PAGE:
For many Americans, estate planning is considered an action you take only once. You meet with your experienced estate planning attorney, discuss your goals for your legacy, review your estate planning documents, and then, when they are executed, preserve them for safekeeping. At some point in the future, you will need them for either lifetime decision making purposes or for estate administration at your death.
Unfortunately, while this is a candid overview of what estate planning is, practical aspects can be much different. For example, you may have chosen your oldest child to be your agent under your durable power of attorney. At the time you made that decision this was the best choice as your child lived close to you, was readily available, had a stable home environment and work life. As the years went past, however, perhaps this child has faced significant challenges. These challenges could be anything from bankruptcy to some form of healthcare crisis. While you supported your child through these challenges, you may not have stopped to ask yourself whether or not he or she was still the best decision maker to represent you in a fiduciary relationship.
Unfortunately, many of us complete our estate planning and then do not look at it again until the time when we need it. This can be a recipe for disaster, although not in all circumstances. We may need to change decision makers, make changes to the legacies we’ve created, or take advantage of new estate planning or tax strategies when they become available. Changes are just one of the reasons why, when you work with an experienced estate planning attorney, he or she can advise you of when periodic changes are necessary.
As we enter into a New Year, many of us are creating resolutions. These resolutions can be the goals that guide your decisions for the next twelve months, if not longer. Taking a close look at your estate plan to ensure it still reflects the goals you have for yourself and your legacy needs to be at the top of this list. We would encourage you to think about several questions including, but not limited to, the following:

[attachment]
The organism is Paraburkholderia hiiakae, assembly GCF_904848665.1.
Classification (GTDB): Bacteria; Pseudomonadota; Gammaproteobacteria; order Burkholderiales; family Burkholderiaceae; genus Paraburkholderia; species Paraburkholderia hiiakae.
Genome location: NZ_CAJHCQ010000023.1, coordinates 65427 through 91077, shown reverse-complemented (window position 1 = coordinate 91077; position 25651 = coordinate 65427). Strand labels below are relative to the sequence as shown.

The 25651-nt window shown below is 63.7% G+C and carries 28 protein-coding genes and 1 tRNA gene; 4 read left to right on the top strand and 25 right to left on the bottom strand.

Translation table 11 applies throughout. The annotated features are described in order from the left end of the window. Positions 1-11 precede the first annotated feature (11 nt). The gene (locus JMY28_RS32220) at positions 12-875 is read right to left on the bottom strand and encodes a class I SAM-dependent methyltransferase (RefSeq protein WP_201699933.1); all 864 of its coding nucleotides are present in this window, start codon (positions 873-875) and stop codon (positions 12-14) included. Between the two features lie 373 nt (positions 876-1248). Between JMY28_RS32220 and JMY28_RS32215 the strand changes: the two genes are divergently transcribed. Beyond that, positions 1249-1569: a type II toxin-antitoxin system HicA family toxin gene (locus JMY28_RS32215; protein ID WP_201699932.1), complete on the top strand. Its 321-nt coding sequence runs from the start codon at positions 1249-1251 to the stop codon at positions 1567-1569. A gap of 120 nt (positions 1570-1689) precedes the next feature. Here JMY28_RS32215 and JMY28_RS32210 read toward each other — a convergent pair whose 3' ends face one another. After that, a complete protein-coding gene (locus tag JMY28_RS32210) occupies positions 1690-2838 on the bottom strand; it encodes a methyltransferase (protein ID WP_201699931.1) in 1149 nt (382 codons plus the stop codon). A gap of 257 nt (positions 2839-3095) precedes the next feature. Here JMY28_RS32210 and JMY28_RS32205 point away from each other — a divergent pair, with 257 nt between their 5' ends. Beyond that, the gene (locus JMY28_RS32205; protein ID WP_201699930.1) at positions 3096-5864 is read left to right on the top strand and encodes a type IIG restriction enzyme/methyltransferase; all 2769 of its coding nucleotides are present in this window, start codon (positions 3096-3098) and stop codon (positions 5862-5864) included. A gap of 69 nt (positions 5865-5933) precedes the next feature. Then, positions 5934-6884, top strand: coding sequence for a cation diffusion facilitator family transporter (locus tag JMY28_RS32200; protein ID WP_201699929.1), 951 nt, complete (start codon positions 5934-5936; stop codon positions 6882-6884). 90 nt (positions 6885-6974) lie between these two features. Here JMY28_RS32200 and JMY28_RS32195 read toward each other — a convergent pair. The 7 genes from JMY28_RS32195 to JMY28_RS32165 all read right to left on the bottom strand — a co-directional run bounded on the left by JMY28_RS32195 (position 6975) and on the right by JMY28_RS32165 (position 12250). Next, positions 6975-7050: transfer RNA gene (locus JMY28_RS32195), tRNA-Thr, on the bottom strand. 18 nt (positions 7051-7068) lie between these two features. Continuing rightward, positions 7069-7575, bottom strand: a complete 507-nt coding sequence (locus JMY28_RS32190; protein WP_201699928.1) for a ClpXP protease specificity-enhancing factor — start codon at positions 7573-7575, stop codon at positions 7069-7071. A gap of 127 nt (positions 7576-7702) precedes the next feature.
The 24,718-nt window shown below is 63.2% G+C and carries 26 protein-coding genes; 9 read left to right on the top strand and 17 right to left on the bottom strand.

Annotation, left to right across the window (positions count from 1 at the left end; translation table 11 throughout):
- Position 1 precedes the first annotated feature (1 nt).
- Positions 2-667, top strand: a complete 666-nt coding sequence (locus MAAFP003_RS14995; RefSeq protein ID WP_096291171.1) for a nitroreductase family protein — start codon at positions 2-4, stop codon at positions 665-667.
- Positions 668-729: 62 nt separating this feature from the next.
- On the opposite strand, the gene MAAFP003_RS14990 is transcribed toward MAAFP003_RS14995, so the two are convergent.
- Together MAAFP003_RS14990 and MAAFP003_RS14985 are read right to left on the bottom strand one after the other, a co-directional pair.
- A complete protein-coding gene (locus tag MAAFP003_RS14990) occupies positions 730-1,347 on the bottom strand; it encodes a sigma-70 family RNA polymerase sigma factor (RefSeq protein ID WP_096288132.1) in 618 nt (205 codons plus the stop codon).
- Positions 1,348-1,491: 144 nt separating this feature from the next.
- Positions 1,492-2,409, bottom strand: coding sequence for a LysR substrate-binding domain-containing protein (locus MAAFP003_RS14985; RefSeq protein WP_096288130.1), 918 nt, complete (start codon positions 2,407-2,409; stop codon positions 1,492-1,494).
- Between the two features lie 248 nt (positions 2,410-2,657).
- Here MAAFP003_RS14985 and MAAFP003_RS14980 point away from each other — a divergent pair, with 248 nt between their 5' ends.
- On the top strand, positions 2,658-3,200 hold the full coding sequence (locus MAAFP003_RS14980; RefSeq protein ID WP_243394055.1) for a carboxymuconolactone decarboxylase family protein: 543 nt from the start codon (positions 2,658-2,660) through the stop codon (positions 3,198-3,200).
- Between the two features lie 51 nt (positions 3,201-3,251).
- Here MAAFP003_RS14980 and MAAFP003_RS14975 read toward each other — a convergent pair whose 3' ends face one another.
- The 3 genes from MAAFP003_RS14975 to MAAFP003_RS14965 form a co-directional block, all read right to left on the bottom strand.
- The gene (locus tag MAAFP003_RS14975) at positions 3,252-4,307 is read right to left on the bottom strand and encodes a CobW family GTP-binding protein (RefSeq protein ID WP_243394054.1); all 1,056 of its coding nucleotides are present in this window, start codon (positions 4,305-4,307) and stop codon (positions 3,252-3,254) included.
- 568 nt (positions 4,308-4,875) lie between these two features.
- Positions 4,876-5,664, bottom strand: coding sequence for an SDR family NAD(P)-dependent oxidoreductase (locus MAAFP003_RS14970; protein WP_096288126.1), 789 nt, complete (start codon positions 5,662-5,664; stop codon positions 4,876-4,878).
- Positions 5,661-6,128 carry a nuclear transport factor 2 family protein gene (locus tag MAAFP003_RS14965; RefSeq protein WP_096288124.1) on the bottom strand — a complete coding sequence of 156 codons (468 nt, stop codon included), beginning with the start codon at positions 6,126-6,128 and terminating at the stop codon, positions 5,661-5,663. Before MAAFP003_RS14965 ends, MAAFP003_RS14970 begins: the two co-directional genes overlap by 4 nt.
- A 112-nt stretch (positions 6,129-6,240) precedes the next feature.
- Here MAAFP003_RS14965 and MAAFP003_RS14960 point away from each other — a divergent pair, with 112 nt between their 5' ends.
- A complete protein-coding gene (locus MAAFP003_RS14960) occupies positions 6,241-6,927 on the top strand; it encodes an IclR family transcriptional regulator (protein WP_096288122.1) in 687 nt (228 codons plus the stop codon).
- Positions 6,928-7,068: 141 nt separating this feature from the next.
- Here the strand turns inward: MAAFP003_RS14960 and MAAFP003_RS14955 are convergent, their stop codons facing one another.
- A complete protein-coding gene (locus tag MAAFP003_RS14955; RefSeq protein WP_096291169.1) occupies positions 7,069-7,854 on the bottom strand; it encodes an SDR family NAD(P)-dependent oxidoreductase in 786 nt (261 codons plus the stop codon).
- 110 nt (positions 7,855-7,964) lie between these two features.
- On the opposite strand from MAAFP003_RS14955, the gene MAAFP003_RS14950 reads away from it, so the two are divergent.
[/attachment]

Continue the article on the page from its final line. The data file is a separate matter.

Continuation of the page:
– Are the decision makers named in your documents still the right choice for you right now?
– Have your personal, financial, or business circumstances changed significantly since you last met with your estate planning attorney?
– Do any of your family members have a significant disability or incapacity that needs to be reflected in your planning?
– Have you changed jobs in a way that would impact your retirement planning?
– Have you made changes to your retirement planning that need to be considered by your estate planning attorney?
– Are you contemplating retirement within the next five years?
– Are there births, and deaths, that need to be reflected in your estate plan?
– Is your marital status still the same or does that need to be updated?
These are just a few of the questions that you need to take into consideration when you carefully examine your estate plan. You need to make sure that you have the right person, and the right back up, in place on your lifetime protection documents. You need to know, in a crisis, that your decision maker may immediately be contacted and step into the role to act.
Further, when it comes to your legacy, and your goals for your business, you need to ensure that the current laws and your own personal circumstances still work for your estate plan. There are times when revision is necessary. The key is to stay abreast of changes and to know when you need to reach out to your estate planning attorney to talk about what you need.
We know this article may raise more questions than it answers. We also know that estate planning is never at the top of anyone’s “to do” list. With this New Year, however, we encourage you not to put off this essential part of your planning. It is estate planning that gives us the peace of mind to know that no matter what the circumstances you, and your loved ones, will be protected. Do you not wait to contact us to schedule a meeting with one of our attorneys now, or anytime in the future.